Because your names are not Groupon, or Modcloth, or eBay, or Twitter, or Orbitz. You have human names. So, can you imagine how much worse it is to scan an inbox and rule out a marketing mailing list, only to discover that you are witnessing a conversation that never had a thing to do with you? And are you strangers, John and Holly, to the feeling afterward of having been interrupted in your own tiny corner of the internet, just to find that the excitement of being contacted personally was a false alarm? Do you know what it is like to click all day on different tabs to find nothing, and no one? Would you laugh, John and Holly, at the state in which your actions left my hopes?

I hope you would, John and Holly. I hope you would mock me for being so rigid and irritable so as to feel jilted by an unintended email. I hope you would cackle, and tell me it is my fault for allowing my emotions to be so dramatically manipulated by my computer screen. I hope you would laugh about it, assert the fact that the ‘reply all’ button deserves no intellectual consideration, and find a way to fill up your life with evening events and tennis games. Because if you did feel this way, John and Holly, it would make me feel better about blaming you. It would put you in the wrong. The problem wouldn’t be me — it wouldn’t be the fact that I’ve opened my heart to the internet, that I’ve replaced speech with typing, or that I have only a few friends that I see in person. The problem wouldn’t be that I wade around my inbox, or my Facebook profile, or my Twitter feed, waiting for something to happen. The problem wouldn’t be that the jump I feel in getting an email is a feeling I don’t get from much else. And the problem wouldn’t be my disappointment stemming from an inability to brush off the dozens of messages that mean even less than nothing at all.

The problem would be you. It would be you, John and Holly. You did this. You crept into my life, you were reckless with your email features, and you trampled all over the points of etiquette that all of us ought to know by now. The problem would be that you annoyed me. And that would be the only reason, John and Holly, that you were ever anything more than a thing that I had to delete. TC mark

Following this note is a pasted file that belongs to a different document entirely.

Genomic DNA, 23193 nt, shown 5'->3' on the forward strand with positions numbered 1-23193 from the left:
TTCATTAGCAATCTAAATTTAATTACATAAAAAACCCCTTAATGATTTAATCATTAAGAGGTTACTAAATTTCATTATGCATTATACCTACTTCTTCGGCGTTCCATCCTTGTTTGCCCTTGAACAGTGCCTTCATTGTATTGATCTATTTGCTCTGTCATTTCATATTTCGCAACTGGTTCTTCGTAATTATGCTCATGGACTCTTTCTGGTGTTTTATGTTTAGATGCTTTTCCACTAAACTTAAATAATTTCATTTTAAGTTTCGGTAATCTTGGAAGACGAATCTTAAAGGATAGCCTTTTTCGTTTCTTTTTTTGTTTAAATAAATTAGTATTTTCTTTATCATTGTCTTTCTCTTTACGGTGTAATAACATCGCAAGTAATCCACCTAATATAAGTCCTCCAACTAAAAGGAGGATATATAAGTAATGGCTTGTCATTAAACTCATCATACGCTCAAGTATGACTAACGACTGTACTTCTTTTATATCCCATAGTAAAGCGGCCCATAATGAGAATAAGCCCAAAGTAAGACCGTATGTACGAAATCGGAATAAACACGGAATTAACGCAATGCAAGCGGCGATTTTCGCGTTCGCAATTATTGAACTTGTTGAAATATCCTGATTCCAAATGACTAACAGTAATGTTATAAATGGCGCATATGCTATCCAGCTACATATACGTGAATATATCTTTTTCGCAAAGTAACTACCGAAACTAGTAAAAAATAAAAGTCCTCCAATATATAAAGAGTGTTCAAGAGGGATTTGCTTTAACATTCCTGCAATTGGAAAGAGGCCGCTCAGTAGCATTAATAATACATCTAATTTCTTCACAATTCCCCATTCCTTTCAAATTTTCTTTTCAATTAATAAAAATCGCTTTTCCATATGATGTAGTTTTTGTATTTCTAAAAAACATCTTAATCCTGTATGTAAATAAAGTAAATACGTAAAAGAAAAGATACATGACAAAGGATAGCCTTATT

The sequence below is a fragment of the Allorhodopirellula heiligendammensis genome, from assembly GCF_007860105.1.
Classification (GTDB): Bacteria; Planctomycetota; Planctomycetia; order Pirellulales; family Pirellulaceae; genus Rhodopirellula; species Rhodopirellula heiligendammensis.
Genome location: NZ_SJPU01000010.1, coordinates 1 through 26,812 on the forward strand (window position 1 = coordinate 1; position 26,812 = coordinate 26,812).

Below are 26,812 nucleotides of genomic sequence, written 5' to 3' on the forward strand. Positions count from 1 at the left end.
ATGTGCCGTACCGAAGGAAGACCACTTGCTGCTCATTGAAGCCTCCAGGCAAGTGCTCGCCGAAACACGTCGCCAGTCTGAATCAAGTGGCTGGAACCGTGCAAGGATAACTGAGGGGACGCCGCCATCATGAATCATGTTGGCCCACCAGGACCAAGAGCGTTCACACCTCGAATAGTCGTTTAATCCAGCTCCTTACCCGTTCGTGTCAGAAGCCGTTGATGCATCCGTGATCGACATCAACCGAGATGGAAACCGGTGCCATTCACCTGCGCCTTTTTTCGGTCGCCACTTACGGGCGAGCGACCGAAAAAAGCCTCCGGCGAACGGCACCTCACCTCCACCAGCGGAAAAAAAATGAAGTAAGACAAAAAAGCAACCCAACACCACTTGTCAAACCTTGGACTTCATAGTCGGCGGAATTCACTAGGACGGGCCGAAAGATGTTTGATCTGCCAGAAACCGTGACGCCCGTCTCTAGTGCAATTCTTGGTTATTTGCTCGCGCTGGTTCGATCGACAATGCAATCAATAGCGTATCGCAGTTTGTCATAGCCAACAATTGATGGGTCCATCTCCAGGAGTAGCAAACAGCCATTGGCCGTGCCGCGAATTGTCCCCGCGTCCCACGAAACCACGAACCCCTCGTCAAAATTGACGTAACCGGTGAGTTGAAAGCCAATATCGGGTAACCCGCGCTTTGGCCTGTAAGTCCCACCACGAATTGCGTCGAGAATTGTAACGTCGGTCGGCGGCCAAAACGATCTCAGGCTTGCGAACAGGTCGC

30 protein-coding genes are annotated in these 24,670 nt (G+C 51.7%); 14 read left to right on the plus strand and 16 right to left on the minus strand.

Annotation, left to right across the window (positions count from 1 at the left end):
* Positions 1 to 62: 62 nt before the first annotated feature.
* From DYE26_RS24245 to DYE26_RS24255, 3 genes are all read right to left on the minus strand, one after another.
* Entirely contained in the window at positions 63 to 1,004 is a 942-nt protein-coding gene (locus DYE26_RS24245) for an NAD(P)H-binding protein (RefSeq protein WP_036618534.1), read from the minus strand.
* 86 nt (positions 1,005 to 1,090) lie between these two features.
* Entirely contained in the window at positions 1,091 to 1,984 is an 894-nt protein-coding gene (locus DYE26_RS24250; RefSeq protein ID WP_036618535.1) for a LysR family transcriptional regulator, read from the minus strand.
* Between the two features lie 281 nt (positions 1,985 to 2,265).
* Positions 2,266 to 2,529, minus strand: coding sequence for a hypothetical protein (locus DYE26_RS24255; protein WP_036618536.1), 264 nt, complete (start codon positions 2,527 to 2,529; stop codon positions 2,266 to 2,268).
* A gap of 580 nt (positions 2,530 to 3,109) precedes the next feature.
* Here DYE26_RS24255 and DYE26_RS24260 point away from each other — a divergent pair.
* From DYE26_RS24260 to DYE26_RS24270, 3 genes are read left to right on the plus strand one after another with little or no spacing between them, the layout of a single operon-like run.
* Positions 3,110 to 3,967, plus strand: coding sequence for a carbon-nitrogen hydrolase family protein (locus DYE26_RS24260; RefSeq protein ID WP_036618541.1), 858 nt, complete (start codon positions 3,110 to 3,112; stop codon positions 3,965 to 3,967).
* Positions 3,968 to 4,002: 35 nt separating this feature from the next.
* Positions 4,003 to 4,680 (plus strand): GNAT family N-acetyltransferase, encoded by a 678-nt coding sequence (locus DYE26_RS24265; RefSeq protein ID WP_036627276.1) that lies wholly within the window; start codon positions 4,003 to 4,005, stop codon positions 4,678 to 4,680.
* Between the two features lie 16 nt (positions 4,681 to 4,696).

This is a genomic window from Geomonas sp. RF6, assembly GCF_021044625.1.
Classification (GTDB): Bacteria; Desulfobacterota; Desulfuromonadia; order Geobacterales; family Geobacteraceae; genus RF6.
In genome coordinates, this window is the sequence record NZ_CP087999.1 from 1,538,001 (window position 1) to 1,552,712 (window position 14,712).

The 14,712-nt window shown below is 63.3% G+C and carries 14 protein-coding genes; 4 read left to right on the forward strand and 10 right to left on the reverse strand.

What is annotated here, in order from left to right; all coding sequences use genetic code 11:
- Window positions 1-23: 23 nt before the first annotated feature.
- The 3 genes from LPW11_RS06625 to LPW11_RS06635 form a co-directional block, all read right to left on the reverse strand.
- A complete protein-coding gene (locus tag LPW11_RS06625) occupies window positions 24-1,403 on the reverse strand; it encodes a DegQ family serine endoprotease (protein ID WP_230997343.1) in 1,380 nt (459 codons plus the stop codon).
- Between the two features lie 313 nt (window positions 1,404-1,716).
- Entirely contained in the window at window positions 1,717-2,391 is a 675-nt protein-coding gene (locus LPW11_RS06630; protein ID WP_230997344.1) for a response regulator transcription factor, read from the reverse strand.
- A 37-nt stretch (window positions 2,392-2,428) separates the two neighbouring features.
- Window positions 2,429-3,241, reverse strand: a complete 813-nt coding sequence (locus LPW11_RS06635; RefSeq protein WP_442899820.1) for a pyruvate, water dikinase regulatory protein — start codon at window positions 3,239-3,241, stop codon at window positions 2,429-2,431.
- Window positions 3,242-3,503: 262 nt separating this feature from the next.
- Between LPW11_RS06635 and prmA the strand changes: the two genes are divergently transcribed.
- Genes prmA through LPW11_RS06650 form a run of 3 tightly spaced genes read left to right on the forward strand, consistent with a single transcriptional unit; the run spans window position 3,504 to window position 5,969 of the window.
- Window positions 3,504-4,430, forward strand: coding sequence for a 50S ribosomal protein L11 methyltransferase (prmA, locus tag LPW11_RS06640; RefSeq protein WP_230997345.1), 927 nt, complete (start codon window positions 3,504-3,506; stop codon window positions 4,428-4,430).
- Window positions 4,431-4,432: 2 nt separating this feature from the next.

More From Thought Catalog

  • Lindseycm

    this is fucking stupid.  Maybe Amanda does want to organize and outing with all her friends….. what’s that called…. oh yeah, a party.  

    • Jordana Bevan

      ^LindseyCM: Bitter after having the truth of “reply all” revealed to her. It’s okay Lindsey, probably no one thought you were this stupid after the innumerable times you’ve mistaken “all” for “just that one person who sent it.” Probably, but no promises. I wish you luck in your continued attempts at e-mail communication.

      • Michael Koh


  • Sarah

    This exercise in inane redundancy and tautology surely ate up more of your time than John and Holly ever could have.

  • Jordana Bevan


    • Sarah

      While YOU use cruise control and don’t know where the “reply” button is on TC! The irony is delicious.

      • Jordana Bevan

        1. cruise control for cool
        2. obviously do, but separate thoughts call for separate comments

  • Jordana Bevan

    NYU keeps sending out mass e-mails and poor, confused students keep hitting “reply all.” Thanks for something funnier/more poignant to send them than this .

  • Erik

    An Open Letter to People Who Think Their Own Pet Peeves Are Shared By Most People

    Look, something pissed you off. I get it. Shit pisses me off, too. But, dear god, write something funny about it, don’t just string together paragraph after paragraph of rhetorical questions peppered with italicized words. Or if you can’t be funny, strive for something brief, like the office worker who would like a cleaner microwave or the art teacher who really needs the last of the candybar money so she won’t have to keep making trips to the bank.

  • Paul S

    Maybe they do know many of the other people on the email and can’t be bothered with having to scroll through the names to remove yours, you self-centered prick.  Or maybe they just don’t care about how you feel because they heard from the mutual friend that you’re an asshole.

  • Jonathon Ferrari

    This is actually Amanda’s fault for not using BCC.  Standard CC’s are an open invite to a reply to all.

    Also, stop pretending the delete button is such a pain in the ass.  You’re not that important and neither is your time.

    • Richa Kashelkar

      Hahaha! Totally agrre with Jonathon. Get over it girl :)

  • Sarah

    i was waiting for you to say john replied with something like “having a massive orgy party on saturday, hope you can make it” or holly replying with “im busy friday night selling speed on the corner of 52nd street, ill save ya some!” but that never happened, thus my disappointment of this article is tremendous…

  • RogerThat